We did an interview with office culture and politics expert Jocelyn Greenky. From generational dynamics, politics, and culture to leadership, productivity and coaching, her expertise was built through real-life, practical experience interacting closely with global C-Suite leaders, executives at all levels, and those in the creative field.
She is also the co-author of the fun and informative, Simon & Schuster international best-seller, The Big Sister's Guide to the World of Work: The Inside Rules Every Working Girl Must Know
We talked about leadership, office environment and gender equality.
„Any well managed organization starts from the leaders," she said: „The leaders set the tone, culture and business requirements for every department and employee."
In Weekdone, we wholeheartedly agree that there's a need to turn more attention to both gender equality and how leaders can tackle the problems of changing office dynamics.
To find out how to do it best, continue reading the interview.
Maintaining company culture.
In your blog, you wrote that "it's up to all of us to narrow the communication gap in the cross-cultural workplace." But who is responsible for maintaining company culture? Is it something only managers must keep an eye on, or are employees responsible for fitting in?
„Maintaining company culture is not just an human resource responsibility but a leadership one. Leadership will engage and execute the mission and objectives of the company. Employees are responsible for working towards fitting in if they can. In fact, employees must take their time to understand the culture and work towards fitting in with leadership and their colleagues. It's incredibly tricky because for some new employees, they need time to grasp the overall view of the company and the employers are looking for the new employees to jump start immediately. Perception is reality and some employees may be too slow to join or over anxious and misstep.
Either way, that doesn't mean employees will or can fit in. It means they need to take the time to understand what the company culture is and adapt over time or not if the company provides that time to fit in.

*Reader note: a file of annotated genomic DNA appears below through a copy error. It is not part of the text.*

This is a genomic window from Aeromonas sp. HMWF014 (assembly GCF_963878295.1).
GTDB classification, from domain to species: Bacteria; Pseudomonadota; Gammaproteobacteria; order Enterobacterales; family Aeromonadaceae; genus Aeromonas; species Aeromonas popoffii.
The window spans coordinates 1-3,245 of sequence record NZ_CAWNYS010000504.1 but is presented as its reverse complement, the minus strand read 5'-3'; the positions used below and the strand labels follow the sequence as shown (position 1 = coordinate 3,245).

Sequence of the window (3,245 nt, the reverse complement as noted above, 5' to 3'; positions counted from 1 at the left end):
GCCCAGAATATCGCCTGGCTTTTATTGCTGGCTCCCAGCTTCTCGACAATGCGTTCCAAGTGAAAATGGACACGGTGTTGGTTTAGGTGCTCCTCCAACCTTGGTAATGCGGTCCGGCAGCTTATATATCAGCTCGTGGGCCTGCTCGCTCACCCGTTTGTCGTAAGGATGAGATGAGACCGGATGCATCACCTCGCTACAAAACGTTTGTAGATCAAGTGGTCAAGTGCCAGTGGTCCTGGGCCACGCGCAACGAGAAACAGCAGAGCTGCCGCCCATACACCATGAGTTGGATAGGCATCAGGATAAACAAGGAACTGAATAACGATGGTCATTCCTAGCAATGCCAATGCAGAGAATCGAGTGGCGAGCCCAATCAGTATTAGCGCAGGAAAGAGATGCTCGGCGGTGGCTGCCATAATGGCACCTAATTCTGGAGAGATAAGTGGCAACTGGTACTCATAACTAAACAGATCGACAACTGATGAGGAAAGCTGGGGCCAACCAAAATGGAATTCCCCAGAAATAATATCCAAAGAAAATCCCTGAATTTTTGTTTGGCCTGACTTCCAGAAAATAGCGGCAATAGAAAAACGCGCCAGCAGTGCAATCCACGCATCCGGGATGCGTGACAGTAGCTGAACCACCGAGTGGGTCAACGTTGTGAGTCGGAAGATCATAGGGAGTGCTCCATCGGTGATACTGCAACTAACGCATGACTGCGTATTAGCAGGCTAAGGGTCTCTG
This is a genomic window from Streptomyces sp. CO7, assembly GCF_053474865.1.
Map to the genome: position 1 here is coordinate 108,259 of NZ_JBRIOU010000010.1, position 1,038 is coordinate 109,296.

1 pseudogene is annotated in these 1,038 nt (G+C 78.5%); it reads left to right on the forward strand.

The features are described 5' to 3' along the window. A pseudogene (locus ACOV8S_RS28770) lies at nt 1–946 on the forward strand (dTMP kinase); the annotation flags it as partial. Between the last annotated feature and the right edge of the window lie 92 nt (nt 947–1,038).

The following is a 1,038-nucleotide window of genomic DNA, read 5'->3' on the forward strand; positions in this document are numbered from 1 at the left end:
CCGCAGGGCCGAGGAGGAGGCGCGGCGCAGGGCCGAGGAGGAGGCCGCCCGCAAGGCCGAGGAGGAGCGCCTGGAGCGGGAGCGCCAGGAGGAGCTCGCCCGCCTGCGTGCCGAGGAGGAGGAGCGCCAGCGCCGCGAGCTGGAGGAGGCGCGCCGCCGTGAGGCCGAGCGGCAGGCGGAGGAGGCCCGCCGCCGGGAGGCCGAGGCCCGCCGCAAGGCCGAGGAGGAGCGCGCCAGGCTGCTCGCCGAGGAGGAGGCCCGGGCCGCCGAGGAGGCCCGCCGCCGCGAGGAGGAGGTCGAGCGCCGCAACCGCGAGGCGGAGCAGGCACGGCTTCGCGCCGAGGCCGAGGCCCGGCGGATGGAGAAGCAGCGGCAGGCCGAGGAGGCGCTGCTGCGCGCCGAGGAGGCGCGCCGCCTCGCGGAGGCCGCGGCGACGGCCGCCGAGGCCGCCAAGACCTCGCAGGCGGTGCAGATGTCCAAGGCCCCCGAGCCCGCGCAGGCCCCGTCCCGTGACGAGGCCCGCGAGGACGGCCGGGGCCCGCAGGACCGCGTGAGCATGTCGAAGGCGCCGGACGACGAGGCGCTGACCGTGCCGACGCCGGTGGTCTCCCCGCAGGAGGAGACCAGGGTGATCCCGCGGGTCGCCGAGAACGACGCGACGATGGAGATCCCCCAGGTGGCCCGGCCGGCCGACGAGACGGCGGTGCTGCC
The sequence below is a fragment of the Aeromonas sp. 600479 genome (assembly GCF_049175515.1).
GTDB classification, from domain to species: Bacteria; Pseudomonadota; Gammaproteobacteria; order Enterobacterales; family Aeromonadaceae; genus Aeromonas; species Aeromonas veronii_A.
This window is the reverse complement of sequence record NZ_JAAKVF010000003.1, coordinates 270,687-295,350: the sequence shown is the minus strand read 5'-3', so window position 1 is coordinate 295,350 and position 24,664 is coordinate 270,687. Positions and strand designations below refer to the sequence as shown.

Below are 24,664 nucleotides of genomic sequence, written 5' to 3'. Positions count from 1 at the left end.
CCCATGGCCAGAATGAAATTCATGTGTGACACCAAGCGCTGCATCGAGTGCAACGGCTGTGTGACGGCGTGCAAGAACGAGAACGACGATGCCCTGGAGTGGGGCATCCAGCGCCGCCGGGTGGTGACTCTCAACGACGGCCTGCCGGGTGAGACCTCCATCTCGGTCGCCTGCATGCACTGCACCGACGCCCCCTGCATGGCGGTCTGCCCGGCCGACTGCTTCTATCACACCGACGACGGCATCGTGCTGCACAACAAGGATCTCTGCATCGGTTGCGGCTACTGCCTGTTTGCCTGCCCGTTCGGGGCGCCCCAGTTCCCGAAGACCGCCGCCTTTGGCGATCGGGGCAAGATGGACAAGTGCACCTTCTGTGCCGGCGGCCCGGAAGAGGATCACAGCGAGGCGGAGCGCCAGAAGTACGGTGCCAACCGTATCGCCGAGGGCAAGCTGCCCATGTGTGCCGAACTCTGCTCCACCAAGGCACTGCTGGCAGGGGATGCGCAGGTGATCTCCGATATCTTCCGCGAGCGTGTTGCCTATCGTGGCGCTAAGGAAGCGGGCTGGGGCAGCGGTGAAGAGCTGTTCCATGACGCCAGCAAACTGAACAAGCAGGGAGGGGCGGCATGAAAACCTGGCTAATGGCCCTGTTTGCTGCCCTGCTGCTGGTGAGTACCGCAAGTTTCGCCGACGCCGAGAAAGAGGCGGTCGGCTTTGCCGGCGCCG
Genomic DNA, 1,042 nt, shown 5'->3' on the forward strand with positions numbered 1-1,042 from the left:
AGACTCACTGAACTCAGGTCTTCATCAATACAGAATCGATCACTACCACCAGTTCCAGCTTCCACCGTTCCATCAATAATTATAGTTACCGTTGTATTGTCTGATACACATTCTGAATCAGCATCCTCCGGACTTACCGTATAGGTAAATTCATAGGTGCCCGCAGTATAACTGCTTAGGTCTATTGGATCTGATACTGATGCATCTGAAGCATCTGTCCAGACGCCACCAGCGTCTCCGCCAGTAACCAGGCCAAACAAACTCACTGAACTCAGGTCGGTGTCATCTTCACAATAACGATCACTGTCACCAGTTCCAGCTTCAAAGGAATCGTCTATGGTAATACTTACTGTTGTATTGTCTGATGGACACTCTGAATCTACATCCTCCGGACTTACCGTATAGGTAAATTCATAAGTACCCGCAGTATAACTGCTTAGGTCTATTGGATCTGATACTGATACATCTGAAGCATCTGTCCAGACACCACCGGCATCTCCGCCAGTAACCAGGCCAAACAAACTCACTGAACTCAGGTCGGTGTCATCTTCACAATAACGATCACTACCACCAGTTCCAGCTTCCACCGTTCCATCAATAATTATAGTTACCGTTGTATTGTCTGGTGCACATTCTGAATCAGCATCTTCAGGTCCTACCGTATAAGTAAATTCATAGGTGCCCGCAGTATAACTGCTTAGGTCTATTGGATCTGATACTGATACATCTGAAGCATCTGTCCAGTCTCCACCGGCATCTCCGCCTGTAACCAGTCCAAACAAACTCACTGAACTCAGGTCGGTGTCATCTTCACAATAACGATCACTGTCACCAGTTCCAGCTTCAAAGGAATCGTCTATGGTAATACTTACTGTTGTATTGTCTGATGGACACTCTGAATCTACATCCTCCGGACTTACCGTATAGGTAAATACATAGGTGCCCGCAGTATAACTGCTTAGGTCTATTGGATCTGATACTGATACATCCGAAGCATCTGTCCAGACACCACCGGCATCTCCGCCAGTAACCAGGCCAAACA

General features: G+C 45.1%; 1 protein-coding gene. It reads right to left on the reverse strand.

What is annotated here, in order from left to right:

It will be a group effort moving forward because every single company will be comprised of different cultures and ages."
What is your definition for "good office culture"?
„Corporate culture that might seem like nothing more than marketing hype to you, should be the primary factor that determines how you behave in the office. Corporate culture is not just what a company says about its environment. It's the ego ecosystem of your day-to-day reality.
The truth is, when it comes to office politicus, you have to sweat some of the small stuff.
Any time you introduce an obvious change to a highly codified culture to which you are a newcomer, no matter how minor, will be seen as alien behavior. And you might just find yourself being left in the dark about a lot of what's going on around you as a result. It's so simple to inadvertently criticize what you find in a culture you are new to."
A chance-maker's example.
„A client, Barbara, a sales account executive for a handbag manufacturer, started a new job, and immediately began making suggestions to her fellow sales people and other co-workers about how to improve the office environment and the business itself.
From her first day on the job, she wanted to change the way everything was done. Barbara began rapidly firing memos to execs about how the processes should be altered and improved, what software they should all buy to be more efficient, and on and on. She kept it up for a month, and then became conscious of the resentment that was building around her.